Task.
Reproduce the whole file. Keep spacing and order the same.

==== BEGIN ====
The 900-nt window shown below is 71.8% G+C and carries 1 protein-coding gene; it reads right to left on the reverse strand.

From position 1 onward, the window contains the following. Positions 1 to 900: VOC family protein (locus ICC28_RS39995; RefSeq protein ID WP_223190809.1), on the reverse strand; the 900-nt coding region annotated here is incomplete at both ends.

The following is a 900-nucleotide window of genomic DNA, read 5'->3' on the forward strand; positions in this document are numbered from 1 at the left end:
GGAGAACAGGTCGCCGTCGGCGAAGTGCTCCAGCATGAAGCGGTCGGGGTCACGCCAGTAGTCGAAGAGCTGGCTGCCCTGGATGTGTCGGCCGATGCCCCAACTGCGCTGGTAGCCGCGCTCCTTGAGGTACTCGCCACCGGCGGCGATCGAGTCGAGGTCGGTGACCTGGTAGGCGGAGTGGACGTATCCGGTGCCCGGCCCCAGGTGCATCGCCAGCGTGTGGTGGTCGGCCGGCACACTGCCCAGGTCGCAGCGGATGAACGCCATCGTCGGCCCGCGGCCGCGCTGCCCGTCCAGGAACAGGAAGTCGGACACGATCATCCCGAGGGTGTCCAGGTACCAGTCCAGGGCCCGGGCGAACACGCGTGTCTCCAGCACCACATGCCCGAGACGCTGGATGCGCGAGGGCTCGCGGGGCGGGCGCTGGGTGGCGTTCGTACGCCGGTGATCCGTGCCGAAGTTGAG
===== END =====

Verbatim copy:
The 900-nt window shown below is 71.8% G+C and carries 1 protein-coding gene; it reads right to left on the reverse strand.

From position 1 onward, the window contains the following. Positions 1 to 900: VOC family protein (locus ICC28_RS39995; RefSeq protein ID WP_223190809.1), on the reverse strand; the 900-nt coding region annotated here is incomplete at both ends.

The following is a 900-nucleotide window of genomic DNA, read 5'->3' on the forward strand; positions in this document are numbered from 1 at the left end:
GGAGAACAGGTCGCCGTCGGCGAAGTGCTCCAGCATGAAGCGGTCGGGGTCACGCCAGTAGTCGAAGAGCTGGCTGCCCTGGATGTGTCGGCCGATGCCCCAACTGCGCTGGTAGCCGCGCTCCTTGAGGTACTCGCCACCGGCGGCGATCGAGTCGAGGTCGGTGACCTGGTAGGCGGAGTGGACGTATCCGGTGCCCGGCCCCAGGTGCATCGCCAGCGTGTGGTGGTCGGCCGGCACACTGCCCAGGTCGCAGCGGATGAACGCCATCGTCGGCCCGCGGCCGCGCTGCCCGTCCAGGAACAGGAAGTCGGACACGATCATCCCGAGGGTGTCCAGGTACCAGTCCAGGGCCCGGGCGAACACGCGTGTCTCCAGCACCACATGCCCGAGACGCTGGATGCGCGAGGGCTCGCGGGGCGGGCGCTGGGTGGCGTTCGTACGCCGGTGATCCGTGCCGAAGTTGAG